By Teryn Grater, an EO San Antonio member and partner at ATKG, LLP
Accounting and the subsequent financial statements that come from it are some of the most underutilized resources business owners have at their fingertips. A common mistake for small businesses is to only use accounting and financial statements as tax-reporting and -compliance tools.
The fact that the IRS requires them (or heaven forbid, actually comes knocking), is a very motivating factor for most businesses. The problem is that if used only in this way, the information is normally prepared the following year, and in my experience, is rarely looked at again.
Yet, if used timely, financial statements can be one of the best investments you ever make. The investment comes when you invest in accounting people and resources, whether internal or external. It can be costly, especially when you are just starting up, but it gives you the information that enables you to grow faster, make more money or lose less money.
Unfortunately, business owners tend to not invest because they think they can’t afford it. I would argue that you can’t afford not to, really. If you have to prepare financial statements a to file your tax return anyway, why not do it timely and use them to run your business more profitably? Here are some tips for preparing and using your financial statements:
- Look at your income statement monthly. Look at your expenses as a percentage of sales. Start to see norms, trends and extraordinary items. Compare this month to the same month last year. Compare this quarter to the same quarter last year. Most software can run these reports in a matter of seconds.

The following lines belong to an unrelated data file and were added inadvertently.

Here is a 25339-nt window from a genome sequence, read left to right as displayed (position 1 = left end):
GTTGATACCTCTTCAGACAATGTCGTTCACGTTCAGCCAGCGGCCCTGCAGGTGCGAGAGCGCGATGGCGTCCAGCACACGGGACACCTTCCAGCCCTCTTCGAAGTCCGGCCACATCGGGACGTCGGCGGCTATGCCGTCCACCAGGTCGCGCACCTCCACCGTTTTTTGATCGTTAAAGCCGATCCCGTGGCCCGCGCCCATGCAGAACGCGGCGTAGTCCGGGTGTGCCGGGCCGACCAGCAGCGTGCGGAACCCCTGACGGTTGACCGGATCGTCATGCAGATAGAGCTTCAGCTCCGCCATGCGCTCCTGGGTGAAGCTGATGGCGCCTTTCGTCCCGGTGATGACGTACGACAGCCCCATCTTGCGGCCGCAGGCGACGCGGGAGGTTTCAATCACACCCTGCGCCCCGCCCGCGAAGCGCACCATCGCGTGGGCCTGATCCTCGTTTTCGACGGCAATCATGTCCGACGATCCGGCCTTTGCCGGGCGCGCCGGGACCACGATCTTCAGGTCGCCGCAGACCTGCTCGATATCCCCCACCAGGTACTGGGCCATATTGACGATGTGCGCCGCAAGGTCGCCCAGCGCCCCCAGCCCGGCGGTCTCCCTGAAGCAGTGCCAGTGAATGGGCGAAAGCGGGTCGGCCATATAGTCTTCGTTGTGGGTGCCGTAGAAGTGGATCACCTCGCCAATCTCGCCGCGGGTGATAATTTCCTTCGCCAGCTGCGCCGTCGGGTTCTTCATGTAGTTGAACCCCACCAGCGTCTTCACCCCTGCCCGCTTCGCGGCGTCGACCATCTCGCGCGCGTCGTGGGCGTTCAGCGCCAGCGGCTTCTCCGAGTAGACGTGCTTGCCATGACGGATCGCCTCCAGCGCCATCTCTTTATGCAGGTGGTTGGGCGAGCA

- Determine if you need to have divisions or classes. Wouldn’t it be great if you knew that one division made 120% of your profit and another one lost 20%? You could close down a division or location, have fewer hassles and make more money!
- Don’t ignore your balance sheet. It’s a critical financial statement. If accounts receivable is misstated because you haven’t written off your bad debts, then your income statement is wrong and you might be making bad management decisions.
- Set targets or key indicators. Create a dashboard with which you can monitor your business. These will vary depending on your industry. Make it simple and meaningful. You should be able to figure out five things that make or break your business– monitor them.
- Set solid financial internal control procedures. If you do have control issues that are costing you money, by reviewing your financials timely you will more quickly identify these issues, stop the bleeding and lose less money.
- Cash is king! You can have the best ideas in the world, but if you don’t have working capital to survive, you may never get those ideas to market. One of the most important things you can do is invest in the management of your receivables. What is the point of having a great sale if your customer doesn’t pay?
- Understand your cash flow cycles. In doing so, you can plan for them and greatly reduce your stress levels. How long does it take for you to collect receivables versus the time allotted to pay your bills? How will you fund that spread? Most small business owners underestimate (by a lot!) the amount of money they need to get up and running. In a growing, successful company, cash is even tighter than in a declining company– contrary to popular belief!
- Consider sharing financial information with your employees or key management team. Imagine what they can do with real information and data! Studies have shown that the assumptions employees and managers make about the business are almost always far from reality!
- If you’re trying to get funding from a bank or investor, it is critical that you have good financial statements. Never give out financials that are not correct to a third party (bank, buyer, vendor, etc.). Make sure that what you are saying is reality; it will increase the level of trust they have in you and speed up whatever you are trying to accomplish.
Get as much value as you can out of something the IRS is making you do anyway. Move up the accounting and make it part of your monthly management process. It will pay dividends!